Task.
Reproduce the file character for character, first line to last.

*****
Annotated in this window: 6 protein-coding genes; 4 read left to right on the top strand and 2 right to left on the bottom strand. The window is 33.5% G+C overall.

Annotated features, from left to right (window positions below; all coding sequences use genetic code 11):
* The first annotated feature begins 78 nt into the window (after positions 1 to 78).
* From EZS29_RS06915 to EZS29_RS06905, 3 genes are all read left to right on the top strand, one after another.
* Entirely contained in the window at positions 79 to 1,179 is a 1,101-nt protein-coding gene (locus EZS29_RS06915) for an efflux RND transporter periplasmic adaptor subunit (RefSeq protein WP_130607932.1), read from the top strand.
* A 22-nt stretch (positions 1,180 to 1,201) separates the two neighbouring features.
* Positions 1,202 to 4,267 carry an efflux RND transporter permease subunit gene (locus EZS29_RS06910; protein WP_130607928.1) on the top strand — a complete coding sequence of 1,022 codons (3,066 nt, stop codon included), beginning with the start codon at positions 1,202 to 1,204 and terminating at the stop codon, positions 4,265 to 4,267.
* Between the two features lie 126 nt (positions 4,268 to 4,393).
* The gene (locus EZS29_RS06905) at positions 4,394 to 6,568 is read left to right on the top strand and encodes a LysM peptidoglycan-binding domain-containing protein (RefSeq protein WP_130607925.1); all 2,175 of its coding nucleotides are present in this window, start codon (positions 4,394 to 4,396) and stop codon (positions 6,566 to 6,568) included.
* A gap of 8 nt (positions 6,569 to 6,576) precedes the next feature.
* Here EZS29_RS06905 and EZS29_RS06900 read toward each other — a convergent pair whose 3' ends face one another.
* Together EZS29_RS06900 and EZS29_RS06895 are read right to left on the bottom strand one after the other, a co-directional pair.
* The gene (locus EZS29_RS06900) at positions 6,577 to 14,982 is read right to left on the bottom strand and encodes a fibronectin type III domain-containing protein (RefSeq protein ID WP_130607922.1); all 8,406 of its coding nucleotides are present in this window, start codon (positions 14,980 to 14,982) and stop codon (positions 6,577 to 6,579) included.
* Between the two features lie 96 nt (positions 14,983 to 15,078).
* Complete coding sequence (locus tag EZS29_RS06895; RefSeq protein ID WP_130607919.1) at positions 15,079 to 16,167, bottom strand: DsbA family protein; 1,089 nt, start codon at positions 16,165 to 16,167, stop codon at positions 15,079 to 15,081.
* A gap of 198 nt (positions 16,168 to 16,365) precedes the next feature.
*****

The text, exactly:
Annotated in this window: 6 protein-coding genes; 4 read left to right on the top strand and 2 right to left on the bottom strand. The window is 33.5% G+C overall.

Annotated features, from left to right (window positions below; all coding sequences use genetic code 11):
* The first annotated feature begins 78 nt into the window (after positions 1 to 78).
* From EZS29_RS06915 to EZS29_RS06905, 3 genes are all read left to right on the top strand, one after another.
* Entirely contained in the window at positions 79 to 1,179 is a 1,101-nt protein-coding gene (locus EZS29_RS06915) for an efflux RND transporter periplasmic adaptor subunit (RefSeq protein WP_130607932.1), read from the top strand.
* A 22-nt stretch (positions 1,180 to 1,201) separates the two neighbouring features.
* Positions 1,202 to 4,267 carry an efflux RND transporter permease subunit gene (locus EZS29_RS06910; protein WP_130607928.1) on the top strand — a complete coding sequence of 1,022 codons (3,066 nt, stop codon included), beginning with the start codon at positions 1,202 to 1,204 and terminating at the stop codon, positions 4,265 to 4,267.
* Between the two features lie 126 nt (positions 4,268 to 4,393).
* The gene (locus EZS29_RS06905) at positions 4,394 to 6,568 is read left to right on the top strand and encodes a LysM peptidoglycan-binding domain-containing protein (RefSeq protein WP_130607925.1); all 2,175 of its coding nucleotides are present in this window, start codon (positions 4,394 to 4,396) and stop codon (positions 6,566 to 6,568) included.
* A gap of 8 nt (positions 6,569 to 6,576) precedes the next feature.
* Here EZS29_RS06905 and EZS29_RS06900 read toward each other — a convergent pair whose 3' ends face one another.
* Together EZS29_RS06900 and EZS29_RS06895 are read right to left on the bottom strand one after the other, a co-directional pair.
* The gene (locus EZS29_RS06900) at positions 6,577 to 14,982 is read right to left on the bottom strand and encodes a fibronectin type III domain-containing protein (RefSeq protein ID WP_130607922.1); all 8,406 of its coding nucleotides are present in this window, start codon (positions 14,980 to 14,982) and stop codon (positions 6,577 to 6,579) included.
* Between the two features lie 96 nt (positions 14,983 to 15,078).
* Complete coding sequence (locus tag EZS29_RS06895; RefSeq protein ID WP_130607919.1) at positions 15,079 to 16,167, bottom strand: DsbA family protein; 1,089 nt, start codon at positions 16,165 to 16,167, stop codon at positions 15,079 to 15,081.
* A gap of 198 nt (positions 16,168 to 16,365) precedes the next feature.